A Tall Ship Tale # 6: Dead Rite

This is the next chapter in the excellent series by Paul de Anguera. This chapter was inspired by Percy Perch’s (a.k.a. John Barnstead’s) contribution to the Trial of Humanity on alt.callahans.

Almo Sather held a lantern over the ship’s rail and gazed down at the dreary land passing below. A sign caught his eye:


The First Mate shook his head. “You don’t want to go there, Almo. That place sucks!”

The horror of the night deepened as the ear-piercing squeals of the ship’s ghostly rats were answered by howls and ululations from the ground below. For as it flew deeper into Transylvania, the H.M.S. Legume was passing over grisly graveyards and dreadful dungeons and awful oubliettes, not to mention haunted houses by the township. And the cloud-torn light of the full moon revealed them to be seething with spooks, spocks, ghouls, gawks, goblins, hobgoblins, gobblers, gabblers, gibberers, goblets, giblets, skeletons, skeleton keys, Sarah Lees, ghosts, ghost-writers, ghost images, great orcs, grep awks, war hawks, warlocks and argyle socks, all of them cackling and calling and crying out frenzied fulminations and unwholesome welcomes as they leaped and tore at the ship’s hull with claws and paws and skeletal hands.

“Clear for action! All hands to the port guns!” The First Mate cried.

The men rushed to the port side of the gun deck and struggled to ready the cannons. But they were obstructed by the heavy casks of red wine which were stored on that side of the ship.

“Then use the starboard guns!” the First Mate urged.

They turned and rushed to the starboard side. Somebody flung the star board out of the way. The gun crews formed up and sent runners for cartridges of gunpowder. But a long delay followed. “What’s wrong?” the Captain asked anxiously.

“It’s the powder room,” the First Mate groaned. “You should see the line for it!” The guns were finally loaded with powder, then with red, green and black grapeshot. They opened the gunports in unison and thrust out their muzzles. “Looks like the spooks ‘re still out here,” they observed. Hastily they pulled their heads back in and pushed the cannons up to the gunports.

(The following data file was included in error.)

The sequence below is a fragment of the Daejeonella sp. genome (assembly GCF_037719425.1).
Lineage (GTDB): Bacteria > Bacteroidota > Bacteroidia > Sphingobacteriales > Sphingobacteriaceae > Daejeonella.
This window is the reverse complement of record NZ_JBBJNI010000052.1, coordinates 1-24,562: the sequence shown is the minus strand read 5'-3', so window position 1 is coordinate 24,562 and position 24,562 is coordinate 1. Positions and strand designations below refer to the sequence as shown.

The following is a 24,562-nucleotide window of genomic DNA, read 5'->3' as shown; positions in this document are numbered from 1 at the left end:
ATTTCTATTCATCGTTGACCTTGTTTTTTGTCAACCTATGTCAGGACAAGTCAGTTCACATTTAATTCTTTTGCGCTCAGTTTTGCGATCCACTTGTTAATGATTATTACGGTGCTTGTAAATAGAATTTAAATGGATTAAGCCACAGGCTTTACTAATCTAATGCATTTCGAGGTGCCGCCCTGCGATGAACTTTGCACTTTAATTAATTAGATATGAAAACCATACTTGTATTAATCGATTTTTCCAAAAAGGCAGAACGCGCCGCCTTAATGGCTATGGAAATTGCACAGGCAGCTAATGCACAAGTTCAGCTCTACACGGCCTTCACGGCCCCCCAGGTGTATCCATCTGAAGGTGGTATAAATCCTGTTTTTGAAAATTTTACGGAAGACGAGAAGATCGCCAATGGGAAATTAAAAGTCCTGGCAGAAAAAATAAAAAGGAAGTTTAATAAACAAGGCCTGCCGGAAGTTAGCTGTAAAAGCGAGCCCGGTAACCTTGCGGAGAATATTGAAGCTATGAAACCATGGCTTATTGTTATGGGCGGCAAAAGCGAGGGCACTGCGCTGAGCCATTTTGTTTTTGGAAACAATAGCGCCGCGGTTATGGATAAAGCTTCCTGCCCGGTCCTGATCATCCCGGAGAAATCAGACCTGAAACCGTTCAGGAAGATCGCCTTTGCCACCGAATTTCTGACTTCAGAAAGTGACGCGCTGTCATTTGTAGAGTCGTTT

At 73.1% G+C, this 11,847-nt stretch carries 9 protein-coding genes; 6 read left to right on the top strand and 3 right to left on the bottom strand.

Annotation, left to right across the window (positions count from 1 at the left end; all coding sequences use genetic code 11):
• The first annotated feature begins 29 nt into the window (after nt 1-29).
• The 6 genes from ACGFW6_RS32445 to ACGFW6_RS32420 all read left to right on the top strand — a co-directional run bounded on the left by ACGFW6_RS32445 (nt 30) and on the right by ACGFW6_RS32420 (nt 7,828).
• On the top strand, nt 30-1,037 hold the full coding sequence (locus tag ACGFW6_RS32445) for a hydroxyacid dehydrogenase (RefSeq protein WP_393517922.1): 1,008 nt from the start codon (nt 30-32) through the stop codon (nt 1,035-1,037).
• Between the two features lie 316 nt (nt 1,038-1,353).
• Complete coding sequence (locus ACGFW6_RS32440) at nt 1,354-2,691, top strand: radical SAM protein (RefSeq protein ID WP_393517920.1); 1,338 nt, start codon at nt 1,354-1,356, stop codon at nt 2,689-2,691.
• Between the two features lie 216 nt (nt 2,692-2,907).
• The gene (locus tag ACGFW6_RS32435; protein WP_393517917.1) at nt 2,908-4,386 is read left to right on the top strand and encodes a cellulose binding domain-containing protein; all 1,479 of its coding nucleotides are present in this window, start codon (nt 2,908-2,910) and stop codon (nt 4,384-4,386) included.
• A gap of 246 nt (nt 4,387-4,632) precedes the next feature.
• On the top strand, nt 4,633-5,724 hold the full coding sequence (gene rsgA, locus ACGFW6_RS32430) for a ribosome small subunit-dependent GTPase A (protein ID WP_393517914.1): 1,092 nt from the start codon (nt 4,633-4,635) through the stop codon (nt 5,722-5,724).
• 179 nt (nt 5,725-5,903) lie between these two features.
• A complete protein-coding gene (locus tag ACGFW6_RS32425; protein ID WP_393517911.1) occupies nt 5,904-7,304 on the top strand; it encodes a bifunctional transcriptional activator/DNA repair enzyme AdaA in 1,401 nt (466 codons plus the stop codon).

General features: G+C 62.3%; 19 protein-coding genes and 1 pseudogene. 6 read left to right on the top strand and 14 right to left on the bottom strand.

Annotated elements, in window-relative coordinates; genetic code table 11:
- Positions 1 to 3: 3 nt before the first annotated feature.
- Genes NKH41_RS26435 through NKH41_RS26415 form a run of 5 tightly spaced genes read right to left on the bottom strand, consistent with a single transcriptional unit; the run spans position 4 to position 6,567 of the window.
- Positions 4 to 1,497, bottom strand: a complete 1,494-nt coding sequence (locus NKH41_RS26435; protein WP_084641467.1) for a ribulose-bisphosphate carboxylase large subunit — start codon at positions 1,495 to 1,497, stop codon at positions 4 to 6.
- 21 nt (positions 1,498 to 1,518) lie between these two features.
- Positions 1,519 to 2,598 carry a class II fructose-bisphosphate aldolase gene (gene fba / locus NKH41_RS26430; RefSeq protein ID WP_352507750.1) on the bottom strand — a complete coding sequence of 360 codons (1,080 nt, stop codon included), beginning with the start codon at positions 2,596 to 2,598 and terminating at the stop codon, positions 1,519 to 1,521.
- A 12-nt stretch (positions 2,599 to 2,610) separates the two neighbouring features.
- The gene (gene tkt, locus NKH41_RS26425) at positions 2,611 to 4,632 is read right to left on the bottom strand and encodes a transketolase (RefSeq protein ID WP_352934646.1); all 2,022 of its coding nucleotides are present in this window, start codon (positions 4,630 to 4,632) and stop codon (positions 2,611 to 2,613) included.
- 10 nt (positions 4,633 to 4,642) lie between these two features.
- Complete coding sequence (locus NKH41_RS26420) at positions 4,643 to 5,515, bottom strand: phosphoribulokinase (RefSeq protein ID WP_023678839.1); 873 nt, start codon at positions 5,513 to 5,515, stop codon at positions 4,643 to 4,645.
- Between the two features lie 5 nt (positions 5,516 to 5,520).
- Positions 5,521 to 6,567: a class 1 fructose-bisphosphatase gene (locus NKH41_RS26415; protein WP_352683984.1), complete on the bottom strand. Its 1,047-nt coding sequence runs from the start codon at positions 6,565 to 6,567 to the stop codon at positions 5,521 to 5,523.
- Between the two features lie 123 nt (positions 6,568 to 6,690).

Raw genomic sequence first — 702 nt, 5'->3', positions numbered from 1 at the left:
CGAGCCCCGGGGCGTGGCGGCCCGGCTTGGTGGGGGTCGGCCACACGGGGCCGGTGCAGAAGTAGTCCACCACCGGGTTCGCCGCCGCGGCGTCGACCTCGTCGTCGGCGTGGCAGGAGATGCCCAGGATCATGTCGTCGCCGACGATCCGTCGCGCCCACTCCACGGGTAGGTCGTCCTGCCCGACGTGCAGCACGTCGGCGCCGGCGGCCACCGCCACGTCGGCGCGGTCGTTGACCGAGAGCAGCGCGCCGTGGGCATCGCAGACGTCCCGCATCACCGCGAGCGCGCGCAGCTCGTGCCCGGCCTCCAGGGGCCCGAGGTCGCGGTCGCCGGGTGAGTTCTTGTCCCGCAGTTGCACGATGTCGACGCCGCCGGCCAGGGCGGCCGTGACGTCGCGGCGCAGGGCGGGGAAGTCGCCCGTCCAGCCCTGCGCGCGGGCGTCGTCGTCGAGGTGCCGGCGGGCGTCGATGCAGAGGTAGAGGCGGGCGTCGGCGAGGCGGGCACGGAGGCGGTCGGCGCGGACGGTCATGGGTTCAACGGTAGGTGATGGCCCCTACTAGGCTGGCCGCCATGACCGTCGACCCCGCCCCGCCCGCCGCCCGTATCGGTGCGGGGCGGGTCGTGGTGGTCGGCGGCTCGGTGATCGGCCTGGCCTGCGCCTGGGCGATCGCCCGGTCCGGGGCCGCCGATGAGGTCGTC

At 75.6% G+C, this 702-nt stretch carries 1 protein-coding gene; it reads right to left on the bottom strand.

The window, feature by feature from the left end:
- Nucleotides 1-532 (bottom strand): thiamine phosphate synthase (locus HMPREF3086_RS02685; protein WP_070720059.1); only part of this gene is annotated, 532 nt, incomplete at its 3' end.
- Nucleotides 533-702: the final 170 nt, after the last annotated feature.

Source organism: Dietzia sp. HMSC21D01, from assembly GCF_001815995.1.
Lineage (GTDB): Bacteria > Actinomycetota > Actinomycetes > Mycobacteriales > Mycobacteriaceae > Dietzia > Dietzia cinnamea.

“Broadside!” the First Mate shouted. A sailor stepped back from his weapon, carefully detached a paper sign from the wall and took it up to the First Mate. He glanced at it, then yelled “Fire!”

“Fire?” they gasped. “This is a wooden ship. Let’s get out of here!”

“Just shoot the cannons, you fools!” he screamed. The crewmen at the nearest cannon took off their hats mournfully, and one of them pulled a pistol from his belt.

Controlling himself with difficulty, the First Mate walked up to the cannon. “Do this!” he told them, and yanked the firing rope. As it turned out, the flint was locked, but they got the idea anyway and soon volley after volley of explosions shook the valley. But, strange to tell, the cries of the spirits took on a terrible new tone of strength and triumph. And the crew saw that it was no use firing at this enemy. The spirits were already dead, and all the ship’s flashing guns were only making them more so!

Then the First Mate had an idea. He went back to the port side, broke open a case of wine glasses, and issued them to the crew. “Listen up, men! They’re spirits, see? And you know what to do with spirits, right?”

After the victory, the First Mate advised Captain Quid:

“The spirit is swilling, but the flash is weak!”

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